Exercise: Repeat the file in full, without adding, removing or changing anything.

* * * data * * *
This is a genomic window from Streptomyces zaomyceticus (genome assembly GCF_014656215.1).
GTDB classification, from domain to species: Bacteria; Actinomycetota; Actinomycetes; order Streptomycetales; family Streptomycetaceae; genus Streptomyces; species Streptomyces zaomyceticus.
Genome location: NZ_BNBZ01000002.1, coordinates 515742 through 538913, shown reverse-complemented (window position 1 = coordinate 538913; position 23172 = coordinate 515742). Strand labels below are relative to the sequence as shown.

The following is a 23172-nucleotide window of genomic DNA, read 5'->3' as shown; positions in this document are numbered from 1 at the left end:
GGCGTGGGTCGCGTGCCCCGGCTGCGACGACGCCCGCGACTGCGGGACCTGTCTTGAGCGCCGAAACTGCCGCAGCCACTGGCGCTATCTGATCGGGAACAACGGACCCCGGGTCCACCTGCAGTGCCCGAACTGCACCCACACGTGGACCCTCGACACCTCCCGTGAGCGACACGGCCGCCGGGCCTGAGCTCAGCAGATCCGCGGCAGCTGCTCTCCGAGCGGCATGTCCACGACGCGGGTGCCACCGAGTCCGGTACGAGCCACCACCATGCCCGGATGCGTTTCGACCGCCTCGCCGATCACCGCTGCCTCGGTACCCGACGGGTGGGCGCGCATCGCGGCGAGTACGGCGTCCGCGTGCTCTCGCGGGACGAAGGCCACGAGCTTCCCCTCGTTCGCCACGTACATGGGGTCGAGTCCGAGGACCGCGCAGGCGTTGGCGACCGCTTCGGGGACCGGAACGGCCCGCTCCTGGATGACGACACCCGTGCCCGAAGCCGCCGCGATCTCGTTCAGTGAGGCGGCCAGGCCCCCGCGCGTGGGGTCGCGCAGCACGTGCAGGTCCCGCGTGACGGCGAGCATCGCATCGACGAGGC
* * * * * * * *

This is a genomic window from Streptomyces zaomyceticus (genome assembly GCF_014656215.1).
GTDB classification, from domain to species: Bacteria; Actinomycetota; Actinomycetes; order Streptomycetales; family Streptomycetaceae; genus Streptomyces; species Streptomyces zaomyceticus.
Genome location: NZ_BNBZ01000002.1, coordinates 515742 through 538913, shown reverse-complemented (window position 1 = coordinate 538913; position 23172 = coordinate 515742). Strand labels below are relative to the sequence as shown.

The following is a 23172-nucleotide window of genomic DNA, read 5'->3' as shown; positions in this document are numbered from 1 at the left end:
GGCGTGGGTCGCGTGCCCCGGCTGCGACGACGCCCGCGACTGCGGGACCTGTCTTGAGCGCCGAAACTGCCGCAGCCACTGGCGCTATCTGATCGGGAACAACGGACCCCGGGTCCACCTGCAGTGCCCGAACTGCACCCACACGTGGACCCTCGACACCTCCCGTGAGCGACACGGCCGCCGGGCCTGAGCTCAGCAGATCCGCGGCAGCTGCTCTCCGAGCGGCATGTCCACGACGCGGGTGCCACCGAGTCCGGTACGAGCCACCACCATGCCCGGATGCGTTTCGACCGCCTCGCCGATCACCGCTGCCTCGGTACCCGACGGGTGGGCGCGCATCGCGGCGAGTACGGCGTCCGCGTGCTCTCGCGGGACGAAGGCCACGAGCTTCCCCTCGTTCGCCACGTACATGGGGTCGAGTCCGAGGACCGCGCAGGCGTTGGCGACCGCTTCGGGGACCGGAACGGCCCGCTCCTGGATGACGACACCCGTGCCCGAAGCCGCCGCGATCTCGTTCAGTGAGGCGGCCAGGCCCCCGCGCGTGGGGTCGCGCAGCACGTGCAGGTCCCGCGTGACGGCGAGCATCGCATCGACGAGGC